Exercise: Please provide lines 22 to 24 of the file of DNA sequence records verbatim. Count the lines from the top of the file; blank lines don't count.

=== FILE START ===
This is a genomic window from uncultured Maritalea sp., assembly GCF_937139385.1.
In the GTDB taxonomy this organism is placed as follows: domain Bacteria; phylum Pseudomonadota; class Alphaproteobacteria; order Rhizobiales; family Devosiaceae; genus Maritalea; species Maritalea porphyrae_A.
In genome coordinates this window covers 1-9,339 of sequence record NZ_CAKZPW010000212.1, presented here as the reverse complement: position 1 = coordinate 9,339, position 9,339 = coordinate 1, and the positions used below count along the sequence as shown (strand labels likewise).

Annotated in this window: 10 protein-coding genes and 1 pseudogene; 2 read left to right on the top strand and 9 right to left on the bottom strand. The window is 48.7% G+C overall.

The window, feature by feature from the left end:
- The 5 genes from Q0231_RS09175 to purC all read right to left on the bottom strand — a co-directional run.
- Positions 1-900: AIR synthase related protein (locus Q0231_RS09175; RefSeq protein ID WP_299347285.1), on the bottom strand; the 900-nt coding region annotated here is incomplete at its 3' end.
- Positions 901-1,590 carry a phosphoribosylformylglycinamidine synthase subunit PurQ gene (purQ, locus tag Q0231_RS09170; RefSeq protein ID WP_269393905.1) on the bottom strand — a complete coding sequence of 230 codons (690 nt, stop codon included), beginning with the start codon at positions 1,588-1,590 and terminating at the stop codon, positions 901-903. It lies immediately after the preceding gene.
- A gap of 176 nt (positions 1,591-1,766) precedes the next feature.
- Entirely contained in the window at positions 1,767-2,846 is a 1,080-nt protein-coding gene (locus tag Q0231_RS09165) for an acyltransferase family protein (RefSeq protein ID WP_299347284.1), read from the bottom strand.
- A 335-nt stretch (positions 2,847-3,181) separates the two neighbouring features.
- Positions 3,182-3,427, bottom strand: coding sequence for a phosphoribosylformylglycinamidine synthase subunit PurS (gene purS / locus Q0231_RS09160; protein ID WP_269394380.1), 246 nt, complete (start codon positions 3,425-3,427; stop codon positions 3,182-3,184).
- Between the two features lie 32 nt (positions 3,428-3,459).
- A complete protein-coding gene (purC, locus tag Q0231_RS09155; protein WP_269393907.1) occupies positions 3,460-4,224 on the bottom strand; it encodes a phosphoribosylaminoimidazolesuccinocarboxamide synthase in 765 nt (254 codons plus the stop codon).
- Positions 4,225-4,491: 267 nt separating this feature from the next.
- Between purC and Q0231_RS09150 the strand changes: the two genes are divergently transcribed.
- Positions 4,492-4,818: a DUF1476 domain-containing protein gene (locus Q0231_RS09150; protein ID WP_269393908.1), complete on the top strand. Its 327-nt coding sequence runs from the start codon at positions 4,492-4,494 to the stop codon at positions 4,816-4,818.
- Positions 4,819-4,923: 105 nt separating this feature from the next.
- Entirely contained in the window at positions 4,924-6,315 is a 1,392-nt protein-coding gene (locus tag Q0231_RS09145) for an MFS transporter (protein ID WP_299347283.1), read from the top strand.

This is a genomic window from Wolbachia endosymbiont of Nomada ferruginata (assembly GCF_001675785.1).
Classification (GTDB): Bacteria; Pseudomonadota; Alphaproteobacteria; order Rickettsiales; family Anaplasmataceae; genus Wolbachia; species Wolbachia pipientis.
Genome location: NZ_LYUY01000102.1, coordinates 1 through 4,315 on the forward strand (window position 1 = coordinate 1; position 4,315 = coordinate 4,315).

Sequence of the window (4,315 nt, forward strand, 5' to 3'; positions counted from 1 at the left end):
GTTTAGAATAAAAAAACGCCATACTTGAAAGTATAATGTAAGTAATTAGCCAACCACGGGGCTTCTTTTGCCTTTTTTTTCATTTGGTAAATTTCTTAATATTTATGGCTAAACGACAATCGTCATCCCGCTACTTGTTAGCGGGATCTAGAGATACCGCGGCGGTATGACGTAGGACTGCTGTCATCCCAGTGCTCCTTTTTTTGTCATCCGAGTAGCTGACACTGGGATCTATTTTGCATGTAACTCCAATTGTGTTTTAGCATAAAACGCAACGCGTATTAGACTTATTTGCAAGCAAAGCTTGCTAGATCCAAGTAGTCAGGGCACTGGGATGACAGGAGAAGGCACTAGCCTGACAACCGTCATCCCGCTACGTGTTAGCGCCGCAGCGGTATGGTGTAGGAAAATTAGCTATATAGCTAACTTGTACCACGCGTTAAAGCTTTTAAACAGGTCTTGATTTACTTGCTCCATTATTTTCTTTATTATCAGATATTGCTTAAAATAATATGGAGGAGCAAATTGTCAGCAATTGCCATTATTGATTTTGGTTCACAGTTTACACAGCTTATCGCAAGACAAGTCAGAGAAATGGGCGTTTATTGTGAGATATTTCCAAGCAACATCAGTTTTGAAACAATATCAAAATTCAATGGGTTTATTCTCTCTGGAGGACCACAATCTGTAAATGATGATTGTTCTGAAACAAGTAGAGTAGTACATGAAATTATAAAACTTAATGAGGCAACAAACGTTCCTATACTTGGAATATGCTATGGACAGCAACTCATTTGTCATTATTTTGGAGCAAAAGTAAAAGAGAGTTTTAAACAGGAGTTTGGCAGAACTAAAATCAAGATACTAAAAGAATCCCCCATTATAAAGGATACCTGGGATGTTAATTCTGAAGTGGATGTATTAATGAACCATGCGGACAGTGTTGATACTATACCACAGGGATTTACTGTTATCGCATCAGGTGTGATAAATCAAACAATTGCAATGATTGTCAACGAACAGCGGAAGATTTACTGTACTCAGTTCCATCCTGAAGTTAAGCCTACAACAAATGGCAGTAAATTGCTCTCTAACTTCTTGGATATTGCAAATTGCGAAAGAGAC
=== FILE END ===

Genome location: NZ_LYUY01000102.1, coordinates 1 through 4,315 on the forward strand (window position 1 = coordinate 1; position 4,315 = coordinate 4,315).

Sequence of the window (4,315 nt, forward strand, 5' to 3'; positions counted from 1 at the left end):
GTTTAGAATAAAAAAACGCCATACTTGAAAGTATAATGTAAGTAATTAGCCAACCACGGGGCTTCTTTTGCCTTTTTTTTCATTTGGTAAATTTCTTAATATTTATGGCTAAACGACAATCGTCATCCCGCTACTTGTTAGCGGGATCTAGAGATACCGCGGCGGTATGACGTAGGACTGCTGTCATCCCAGTGCTCCTTTTTTTGTCATCCGAGTAGCTGACACTGGGATCTATTTTGCATGTAACTCCAATTGTGTTTTAGCATAAAACGCAACGCGTATTAGACTTATTTGCAAGCAAAGCTTGCTAGATCCAAGTAGTCAGGGCACTGGGATGACAGGAGAAGGCACTAGCCTGACAACCGTCATCCCGCTACGTGTTAGCGCCGCAGCGGTATGGTGTAGGAAAATTAGCTATATAGCTAACTTGTACCACGCGTTAAAGCTTTTAAACAGGTCTTGATTTACTTGCTCCATTATTTTCTTTATTATCAGATATTGCTTAAAATAATATGGAGGAGCAAATTGTCAGCAATTGCCATTATTGATTTTGGTTCACAGTTTACACAGCTTATCGCAAGACAAGTCAGAGAAATGGGCGTTTATTGTGAGATATTTCCAAGCAACATCAGTTTTGAAACAATATCAAAATTCAATGGGTTTATTCTCTCTGGAGGACCACAATCTGTAAATGATGATTGTTCTGAAACAAGTAGAGTAGTACATGAAATTATAAAACTTAATGAGGCAACAAACGTTCCTATACTTGGAATATGCTATGGACAGCAACTCATTTGTCATTATTTTGGAGCAAAAGTAAAAGAGAGTTTTAAACAGGAGTTTGGCAGAACTAAAATCAAGATACTAAAAGAATCCCCCATTATAAAGGATACCTGGGATGTTAATTCTGAAGTGGATGTATTAATGAACCATGCGGACAGTGTTGATACTATACCACAGGGATTTACTGTTATCGCATCAGGTGTGATAAATCAAACAATTGCAATGATTGTCAACGAACAGCGGAAGATTTACTGTACTCAGTTCCATCCTGAAGTTAAGCCTACAACAAATGGCAGTAAATTGCTCTCTAACTTCTTGGATATTGCAAATTGCGAAAGAGAC